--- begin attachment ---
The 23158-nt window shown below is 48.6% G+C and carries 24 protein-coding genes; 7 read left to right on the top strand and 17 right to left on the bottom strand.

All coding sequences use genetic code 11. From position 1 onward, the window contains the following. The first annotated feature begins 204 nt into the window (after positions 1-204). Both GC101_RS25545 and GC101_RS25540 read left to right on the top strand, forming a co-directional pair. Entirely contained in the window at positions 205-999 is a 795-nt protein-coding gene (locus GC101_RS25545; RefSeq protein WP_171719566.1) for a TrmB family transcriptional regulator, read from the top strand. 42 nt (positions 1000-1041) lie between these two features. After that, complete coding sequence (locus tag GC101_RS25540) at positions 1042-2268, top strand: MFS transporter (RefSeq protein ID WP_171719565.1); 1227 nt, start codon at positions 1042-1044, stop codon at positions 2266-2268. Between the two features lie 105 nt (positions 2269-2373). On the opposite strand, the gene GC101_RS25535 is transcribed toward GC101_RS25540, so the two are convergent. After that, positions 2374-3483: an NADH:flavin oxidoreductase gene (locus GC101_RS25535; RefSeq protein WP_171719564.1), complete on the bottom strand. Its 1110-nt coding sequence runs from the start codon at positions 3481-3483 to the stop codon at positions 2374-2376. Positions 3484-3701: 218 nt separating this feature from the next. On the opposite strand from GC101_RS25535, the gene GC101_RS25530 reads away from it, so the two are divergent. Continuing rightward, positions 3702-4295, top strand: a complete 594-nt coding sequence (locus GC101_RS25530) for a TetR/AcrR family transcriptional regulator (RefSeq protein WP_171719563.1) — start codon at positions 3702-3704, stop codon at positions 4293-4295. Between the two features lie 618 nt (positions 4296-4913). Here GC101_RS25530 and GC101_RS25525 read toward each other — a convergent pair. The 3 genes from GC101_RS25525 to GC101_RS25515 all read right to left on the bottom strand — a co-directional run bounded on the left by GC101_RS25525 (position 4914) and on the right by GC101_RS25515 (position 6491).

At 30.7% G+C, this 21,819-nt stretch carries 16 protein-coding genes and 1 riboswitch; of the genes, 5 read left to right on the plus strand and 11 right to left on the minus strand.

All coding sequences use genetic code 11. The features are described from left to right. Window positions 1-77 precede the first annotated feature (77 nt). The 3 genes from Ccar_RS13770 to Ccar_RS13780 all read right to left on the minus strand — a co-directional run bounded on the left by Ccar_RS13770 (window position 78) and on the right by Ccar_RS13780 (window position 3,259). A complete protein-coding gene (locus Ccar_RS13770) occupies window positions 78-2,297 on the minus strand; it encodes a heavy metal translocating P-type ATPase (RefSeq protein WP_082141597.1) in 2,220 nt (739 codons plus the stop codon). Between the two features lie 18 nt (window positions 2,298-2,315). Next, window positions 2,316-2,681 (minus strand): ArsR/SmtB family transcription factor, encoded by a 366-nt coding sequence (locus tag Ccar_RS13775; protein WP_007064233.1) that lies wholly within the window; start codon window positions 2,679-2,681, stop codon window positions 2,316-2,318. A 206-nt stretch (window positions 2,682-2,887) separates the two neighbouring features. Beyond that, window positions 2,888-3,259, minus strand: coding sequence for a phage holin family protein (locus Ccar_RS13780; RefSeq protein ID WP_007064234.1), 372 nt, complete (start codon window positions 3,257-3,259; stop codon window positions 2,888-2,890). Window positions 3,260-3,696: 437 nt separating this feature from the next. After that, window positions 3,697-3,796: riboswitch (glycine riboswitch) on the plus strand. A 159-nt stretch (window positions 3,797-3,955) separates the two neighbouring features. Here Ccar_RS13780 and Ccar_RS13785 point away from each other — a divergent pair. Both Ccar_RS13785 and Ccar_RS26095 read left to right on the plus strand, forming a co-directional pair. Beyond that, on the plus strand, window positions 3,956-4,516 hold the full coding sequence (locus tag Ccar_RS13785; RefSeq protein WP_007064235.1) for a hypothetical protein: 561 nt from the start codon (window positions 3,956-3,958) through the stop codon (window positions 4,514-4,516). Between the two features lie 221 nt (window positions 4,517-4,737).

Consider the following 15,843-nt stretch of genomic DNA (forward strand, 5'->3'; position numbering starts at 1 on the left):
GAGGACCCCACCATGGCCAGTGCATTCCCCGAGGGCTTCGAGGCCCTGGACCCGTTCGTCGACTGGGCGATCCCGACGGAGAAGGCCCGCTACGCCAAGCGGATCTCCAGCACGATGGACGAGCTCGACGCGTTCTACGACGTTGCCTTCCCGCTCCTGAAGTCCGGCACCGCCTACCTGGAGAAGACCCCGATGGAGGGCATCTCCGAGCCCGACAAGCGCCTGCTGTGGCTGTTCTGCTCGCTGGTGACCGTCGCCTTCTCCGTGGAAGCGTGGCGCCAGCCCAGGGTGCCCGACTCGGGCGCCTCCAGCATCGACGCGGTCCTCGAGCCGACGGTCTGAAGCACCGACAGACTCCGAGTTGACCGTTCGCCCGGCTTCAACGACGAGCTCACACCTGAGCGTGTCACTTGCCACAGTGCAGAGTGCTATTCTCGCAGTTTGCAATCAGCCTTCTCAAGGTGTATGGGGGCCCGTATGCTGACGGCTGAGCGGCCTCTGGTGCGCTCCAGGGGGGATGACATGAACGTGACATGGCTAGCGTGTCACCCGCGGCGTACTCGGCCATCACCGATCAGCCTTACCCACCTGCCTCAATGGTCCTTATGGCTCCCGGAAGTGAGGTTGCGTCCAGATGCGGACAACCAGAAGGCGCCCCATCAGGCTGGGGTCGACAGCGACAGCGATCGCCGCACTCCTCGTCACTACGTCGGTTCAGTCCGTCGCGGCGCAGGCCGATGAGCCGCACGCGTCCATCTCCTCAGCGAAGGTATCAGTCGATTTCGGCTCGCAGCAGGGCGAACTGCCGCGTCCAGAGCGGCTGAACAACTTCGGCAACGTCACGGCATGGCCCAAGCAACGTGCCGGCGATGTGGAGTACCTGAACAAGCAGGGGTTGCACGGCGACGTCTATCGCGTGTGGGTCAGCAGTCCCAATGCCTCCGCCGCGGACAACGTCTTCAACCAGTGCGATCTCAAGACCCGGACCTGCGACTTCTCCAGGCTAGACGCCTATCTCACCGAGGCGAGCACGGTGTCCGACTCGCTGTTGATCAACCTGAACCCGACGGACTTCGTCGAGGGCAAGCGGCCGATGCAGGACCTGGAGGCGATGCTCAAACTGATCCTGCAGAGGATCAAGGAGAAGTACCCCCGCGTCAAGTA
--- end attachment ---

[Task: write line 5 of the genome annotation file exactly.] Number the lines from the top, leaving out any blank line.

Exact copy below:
Consider the following 15,843-nt stretch of genomic DNA (forward strand, 5'->3'; position numbering starts at 1 on the left):